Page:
Chuck actually graduated from college several times. "I left Hampden-Sydney in the fall of 2001 since I had more than enough credits to graduate with a Bachelor of Arts degree in Political Science, but I did not "walk" until June of 2002 because HSC does not have a mid-year graduation ceremony.
I enrolled at George Mason University as an accounting major in January of 2002. While there I continued my activities in Theta Chi Fraternity, serving as vice president of the chapter. I was able to complete a second bachelor’s degree in December of 2003, this time in accounting," he said.
After graduating from GMU, Chuck began working for one of the big accounting firms in Northern Virginia. "My practice group focused on tax and accounting matters for many of the largest law firms in the country, so I was able to learn more about what those firms did, how they did it, and what different practices were available. Though I had always been interested in law, my accounting work with law firms helped me solidify my decision to pursue law school," Chuck stressed.
He enrolled in George Mason University School of Law in the Fall of 2004.
McWilliams says that many of his classmates started law school with an open mind as to what they wanted to study. "But that wasn’t me. I knew from the start that I wanted to study tax and estate planning law. Fortunately, George Mason University School of Law has what they call a "tax track" which permits students to take many of their electives in exciting topics, such as partnership tax, corporate tax, estate and gift tax, tax theory, and international taxation. I remember that I took every tax course offered, except international tax, and my course of study proved to be extraordinarily valuable in the long run," he said.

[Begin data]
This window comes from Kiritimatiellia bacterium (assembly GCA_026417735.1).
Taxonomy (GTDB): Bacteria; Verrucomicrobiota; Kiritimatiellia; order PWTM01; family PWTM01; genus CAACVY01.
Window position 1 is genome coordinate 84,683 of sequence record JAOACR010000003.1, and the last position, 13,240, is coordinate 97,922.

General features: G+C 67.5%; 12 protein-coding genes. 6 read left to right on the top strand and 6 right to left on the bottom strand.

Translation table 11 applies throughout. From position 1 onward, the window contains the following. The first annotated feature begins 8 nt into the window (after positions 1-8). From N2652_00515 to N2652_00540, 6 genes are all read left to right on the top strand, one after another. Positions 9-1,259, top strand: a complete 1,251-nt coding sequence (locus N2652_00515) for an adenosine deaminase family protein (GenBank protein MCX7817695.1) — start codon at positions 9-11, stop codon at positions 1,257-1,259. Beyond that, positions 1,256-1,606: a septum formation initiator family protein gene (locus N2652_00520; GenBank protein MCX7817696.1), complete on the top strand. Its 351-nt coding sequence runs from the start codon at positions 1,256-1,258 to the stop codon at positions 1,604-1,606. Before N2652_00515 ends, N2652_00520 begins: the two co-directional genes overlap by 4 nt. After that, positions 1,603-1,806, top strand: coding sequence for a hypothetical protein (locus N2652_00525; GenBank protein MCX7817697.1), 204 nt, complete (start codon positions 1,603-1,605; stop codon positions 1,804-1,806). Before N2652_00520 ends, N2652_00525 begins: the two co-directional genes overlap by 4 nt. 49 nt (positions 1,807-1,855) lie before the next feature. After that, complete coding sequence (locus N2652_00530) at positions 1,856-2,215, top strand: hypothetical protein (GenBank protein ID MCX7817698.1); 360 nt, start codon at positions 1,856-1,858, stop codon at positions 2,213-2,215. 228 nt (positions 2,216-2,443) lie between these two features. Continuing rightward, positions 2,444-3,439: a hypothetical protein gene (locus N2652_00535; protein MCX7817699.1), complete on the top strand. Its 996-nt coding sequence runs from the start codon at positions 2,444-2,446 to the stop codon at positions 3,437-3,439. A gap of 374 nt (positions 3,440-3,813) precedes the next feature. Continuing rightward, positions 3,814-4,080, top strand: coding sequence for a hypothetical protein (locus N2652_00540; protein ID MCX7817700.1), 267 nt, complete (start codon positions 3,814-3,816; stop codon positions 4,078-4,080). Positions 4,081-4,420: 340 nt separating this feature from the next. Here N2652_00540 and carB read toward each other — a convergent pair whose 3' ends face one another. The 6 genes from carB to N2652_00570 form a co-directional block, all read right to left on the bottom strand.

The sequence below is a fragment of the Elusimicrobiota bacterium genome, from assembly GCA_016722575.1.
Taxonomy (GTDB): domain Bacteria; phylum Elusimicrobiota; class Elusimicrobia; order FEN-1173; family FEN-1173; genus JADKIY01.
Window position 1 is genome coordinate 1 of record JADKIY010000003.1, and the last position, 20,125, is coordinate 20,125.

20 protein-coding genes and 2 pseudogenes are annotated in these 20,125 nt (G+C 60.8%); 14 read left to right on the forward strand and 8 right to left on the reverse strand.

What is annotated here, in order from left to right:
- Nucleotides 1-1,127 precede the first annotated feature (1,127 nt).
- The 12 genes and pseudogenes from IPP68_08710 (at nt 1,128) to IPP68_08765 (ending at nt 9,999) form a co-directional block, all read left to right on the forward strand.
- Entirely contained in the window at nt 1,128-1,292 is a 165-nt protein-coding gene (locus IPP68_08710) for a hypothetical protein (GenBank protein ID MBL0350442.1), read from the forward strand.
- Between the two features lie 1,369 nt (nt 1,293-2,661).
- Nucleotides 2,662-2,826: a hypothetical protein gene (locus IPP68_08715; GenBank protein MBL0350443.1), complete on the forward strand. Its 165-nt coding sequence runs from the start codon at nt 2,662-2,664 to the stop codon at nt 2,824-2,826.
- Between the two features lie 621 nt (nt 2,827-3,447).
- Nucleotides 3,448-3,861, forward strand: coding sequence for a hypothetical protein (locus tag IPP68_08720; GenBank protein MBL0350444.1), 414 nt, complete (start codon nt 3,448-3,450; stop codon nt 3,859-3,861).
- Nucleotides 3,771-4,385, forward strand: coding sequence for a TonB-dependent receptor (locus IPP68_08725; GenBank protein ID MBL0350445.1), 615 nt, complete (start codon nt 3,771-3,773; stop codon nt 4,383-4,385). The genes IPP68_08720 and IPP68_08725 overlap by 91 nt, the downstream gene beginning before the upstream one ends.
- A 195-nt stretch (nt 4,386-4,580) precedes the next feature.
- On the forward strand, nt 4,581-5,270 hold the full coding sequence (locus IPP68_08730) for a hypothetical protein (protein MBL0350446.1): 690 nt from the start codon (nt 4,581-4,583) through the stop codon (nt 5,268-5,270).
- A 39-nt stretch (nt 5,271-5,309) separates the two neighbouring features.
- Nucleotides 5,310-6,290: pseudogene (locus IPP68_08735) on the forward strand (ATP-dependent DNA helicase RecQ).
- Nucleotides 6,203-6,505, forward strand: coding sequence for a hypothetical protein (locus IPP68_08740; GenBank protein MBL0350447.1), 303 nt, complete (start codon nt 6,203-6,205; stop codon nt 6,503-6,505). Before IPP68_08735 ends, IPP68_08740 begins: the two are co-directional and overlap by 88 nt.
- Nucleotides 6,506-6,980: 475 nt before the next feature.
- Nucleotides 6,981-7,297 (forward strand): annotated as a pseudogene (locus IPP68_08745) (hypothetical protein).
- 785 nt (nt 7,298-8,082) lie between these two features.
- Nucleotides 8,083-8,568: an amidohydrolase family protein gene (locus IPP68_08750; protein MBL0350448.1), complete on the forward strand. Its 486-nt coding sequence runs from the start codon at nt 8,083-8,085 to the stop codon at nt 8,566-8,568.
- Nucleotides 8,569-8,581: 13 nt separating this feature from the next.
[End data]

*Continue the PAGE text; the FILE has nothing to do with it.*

McWilliams worked for his present employer, Walsh, Colucci, Lubeley & Walsh, P.C., all through law school. "Upon graduation, I accepted a position with a boutique tax, trust, and estate firm in Winchester to learn the ropes of running a trust and estate practice, and have to admit in hindsight that I enjoyed every minute of it. While the work can be stressful, it is fun and there are always new opportunities to learn," McWilliams noted.
For the past two years, he has been back with Walsh Colucci, having worked for the firm as a part-time law clerk all through law school. His work schedule varies dramatically from week to week. "An average work week is Monday through Friday from 8 a.m. until 6:30 p.m., with some occasional work on the weekend. During my busy seasons, which are typically April and May and October through December, I usually work a full day over the weekend and sometimes until late at night during the week from my home office," said McWilliams.
Another important time-consuming aspect of his job is the hours he invests in bringing new clients in the door. Many of these relationships are developed by meeting people multiple times at public events, like club meetings, fundraisers, sporting events, and festivals. This is time that doesn’t factor into the billable hours that end up on the time sheet.